This week, President Obama signed a law banning synthetic marijuana and other synthetic drugs
. Dozens of states and local governments have already tried to outlaw fake marijuana, which has been blamed for hundreds of emergency room visits and a handful of fatalities.
But the bans have proved largely ineffective, and there are fears that the federal law won't be any different.
There are no clinical studies about the health effects of synthetic marijuana. But anecdotally, health care providers report a long list of nasty side effects, from agitation and paranoia to intense hallucinations and psychosis.
Christine Stork, the clinical director of the Upstate New York Poison Control Center, says synthetic marijuana can be 20 times as potent as real marijuana. But it's hard to predict the strength of any particular brand or packet — in part because it's remarkably easy for anyone to make and package synthetic marijuana without any oversight or regulation.
In a video posted on YouTube, an unidentified man shows how it's done, using damiana, a Mexican shrub, as the base. All you need is some legal plant material and some chemical powders that can be easily ordered from overseas labs.
Most states have already moved to ban some synthetic cannabinoids — the chemical compounds that are the key ingredient in synthetic marijuana. But Burns says it's not that simple.
"You have people that are very good with chemistry, that continue to manipulate the molecular structure of these substances," he says. "So that they are creating analogues, or substances that are similar to those that have been banned."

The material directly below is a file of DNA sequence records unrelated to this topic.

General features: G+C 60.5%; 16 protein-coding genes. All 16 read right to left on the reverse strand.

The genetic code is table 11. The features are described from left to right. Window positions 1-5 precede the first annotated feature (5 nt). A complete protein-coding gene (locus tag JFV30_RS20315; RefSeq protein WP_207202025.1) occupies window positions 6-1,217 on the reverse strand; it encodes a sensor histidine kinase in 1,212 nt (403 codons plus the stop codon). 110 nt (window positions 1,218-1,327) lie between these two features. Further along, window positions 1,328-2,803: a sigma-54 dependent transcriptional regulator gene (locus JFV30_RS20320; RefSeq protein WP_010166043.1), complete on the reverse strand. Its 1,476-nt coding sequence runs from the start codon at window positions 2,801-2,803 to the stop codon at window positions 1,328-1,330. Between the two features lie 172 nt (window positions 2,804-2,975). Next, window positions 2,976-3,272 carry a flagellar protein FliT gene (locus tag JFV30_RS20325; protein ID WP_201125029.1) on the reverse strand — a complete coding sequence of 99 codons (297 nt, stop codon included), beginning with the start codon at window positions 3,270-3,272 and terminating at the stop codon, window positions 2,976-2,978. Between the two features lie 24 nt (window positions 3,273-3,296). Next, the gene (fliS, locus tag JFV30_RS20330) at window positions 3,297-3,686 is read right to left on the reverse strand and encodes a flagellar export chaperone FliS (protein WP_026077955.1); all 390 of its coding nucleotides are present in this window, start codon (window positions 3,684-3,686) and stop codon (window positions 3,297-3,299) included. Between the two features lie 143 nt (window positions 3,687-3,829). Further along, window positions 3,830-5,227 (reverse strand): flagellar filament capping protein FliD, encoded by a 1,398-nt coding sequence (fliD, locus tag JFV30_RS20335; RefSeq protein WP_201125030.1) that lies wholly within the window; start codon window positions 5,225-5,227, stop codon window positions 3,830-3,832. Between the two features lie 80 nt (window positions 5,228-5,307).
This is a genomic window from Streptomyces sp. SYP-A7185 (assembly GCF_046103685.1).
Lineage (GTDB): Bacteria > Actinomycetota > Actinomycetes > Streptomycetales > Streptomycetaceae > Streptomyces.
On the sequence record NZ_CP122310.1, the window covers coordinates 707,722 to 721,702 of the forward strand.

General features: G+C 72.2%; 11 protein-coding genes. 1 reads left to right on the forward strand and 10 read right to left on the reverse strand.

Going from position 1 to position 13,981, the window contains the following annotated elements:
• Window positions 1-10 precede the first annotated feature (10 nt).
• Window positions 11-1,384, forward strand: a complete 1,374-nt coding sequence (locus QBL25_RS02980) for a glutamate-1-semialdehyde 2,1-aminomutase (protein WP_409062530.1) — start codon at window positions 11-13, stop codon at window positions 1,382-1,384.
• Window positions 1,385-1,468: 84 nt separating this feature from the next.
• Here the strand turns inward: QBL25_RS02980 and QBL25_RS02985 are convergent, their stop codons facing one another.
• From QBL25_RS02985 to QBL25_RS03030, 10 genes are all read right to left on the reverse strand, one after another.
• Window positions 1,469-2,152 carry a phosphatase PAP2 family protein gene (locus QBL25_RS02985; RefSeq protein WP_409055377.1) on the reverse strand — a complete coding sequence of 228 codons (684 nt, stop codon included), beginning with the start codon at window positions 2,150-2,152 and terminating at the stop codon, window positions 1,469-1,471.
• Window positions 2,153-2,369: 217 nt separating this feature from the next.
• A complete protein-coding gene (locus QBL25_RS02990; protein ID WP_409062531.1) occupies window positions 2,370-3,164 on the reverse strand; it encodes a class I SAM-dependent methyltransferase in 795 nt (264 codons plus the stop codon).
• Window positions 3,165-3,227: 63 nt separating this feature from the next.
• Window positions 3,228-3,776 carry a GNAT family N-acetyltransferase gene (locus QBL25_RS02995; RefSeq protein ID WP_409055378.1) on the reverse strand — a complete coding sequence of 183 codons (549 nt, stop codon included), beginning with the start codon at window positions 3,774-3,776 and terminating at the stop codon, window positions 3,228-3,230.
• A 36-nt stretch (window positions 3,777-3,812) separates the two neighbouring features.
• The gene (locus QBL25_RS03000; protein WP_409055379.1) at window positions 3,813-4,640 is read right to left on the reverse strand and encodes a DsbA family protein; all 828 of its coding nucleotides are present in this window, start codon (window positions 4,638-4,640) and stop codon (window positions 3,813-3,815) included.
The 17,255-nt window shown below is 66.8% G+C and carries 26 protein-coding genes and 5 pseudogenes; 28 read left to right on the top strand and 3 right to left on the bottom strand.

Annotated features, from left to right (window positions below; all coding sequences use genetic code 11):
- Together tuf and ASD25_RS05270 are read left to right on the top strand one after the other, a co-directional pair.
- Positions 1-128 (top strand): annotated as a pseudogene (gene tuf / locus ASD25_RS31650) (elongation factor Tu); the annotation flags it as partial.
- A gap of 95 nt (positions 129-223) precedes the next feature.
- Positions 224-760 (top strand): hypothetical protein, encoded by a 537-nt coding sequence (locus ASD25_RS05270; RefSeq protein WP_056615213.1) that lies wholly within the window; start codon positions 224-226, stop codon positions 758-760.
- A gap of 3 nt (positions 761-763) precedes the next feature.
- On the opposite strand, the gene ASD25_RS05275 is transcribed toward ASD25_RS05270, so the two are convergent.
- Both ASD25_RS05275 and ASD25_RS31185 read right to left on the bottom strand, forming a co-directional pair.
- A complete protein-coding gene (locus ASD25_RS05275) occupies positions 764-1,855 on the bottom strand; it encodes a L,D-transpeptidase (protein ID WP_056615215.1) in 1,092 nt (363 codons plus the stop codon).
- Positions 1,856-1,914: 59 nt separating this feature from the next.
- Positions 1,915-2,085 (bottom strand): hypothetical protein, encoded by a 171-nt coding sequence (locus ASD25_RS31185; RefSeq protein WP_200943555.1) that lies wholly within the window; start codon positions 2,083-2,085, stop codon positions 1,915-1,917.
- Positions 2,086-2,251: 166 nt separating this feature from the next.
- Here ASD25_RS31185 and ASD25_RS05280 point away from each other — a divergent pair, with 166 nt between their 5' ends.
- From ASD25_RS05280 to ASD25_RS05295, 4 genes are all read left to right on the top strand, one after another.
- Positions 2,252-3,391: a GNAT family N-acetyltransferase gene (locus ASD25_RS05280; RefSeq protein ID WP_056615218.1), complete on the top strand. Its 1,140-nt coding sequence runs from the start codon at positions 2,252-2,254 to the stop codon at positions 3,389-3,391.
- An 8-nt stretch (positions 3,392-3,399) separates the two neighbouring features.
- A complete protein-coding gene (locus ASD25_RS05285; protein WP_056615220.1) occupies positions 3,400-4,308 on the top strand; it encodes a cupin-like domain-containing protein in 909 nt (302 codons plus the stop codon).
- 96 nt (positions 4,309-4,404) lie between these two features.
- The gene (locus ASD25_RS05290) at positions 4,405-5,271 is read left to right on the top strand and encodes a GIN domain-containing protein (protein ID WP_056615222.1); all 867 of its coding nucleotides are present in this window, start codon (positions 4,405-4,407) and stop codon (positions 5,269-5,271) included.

The result is a big game of cat and mouse. The government outlaws a certain compound or family of compounds. But then producers tweak the chemical formula of their products to skirt the law.
Despite a slew of federal, state and local bans, sales in the synthetic drug industry seem to be growing — to roughly $5 billion a year, according to Rick Broider, president of the North American Herbal Incense Trade Association.
So far, law enforcement officials have been mostly stymied in their efforts to treat synthetic drugs makers like conventional drug dealers. This week, President Obama signed the Synthetic Drug Abuse Prevention Act of 2012. It will mean tougher criminal penalties for selling some first-generation synthetic cannabinoids and many newer ones as well.
The new law should help, says Burns of the DEA.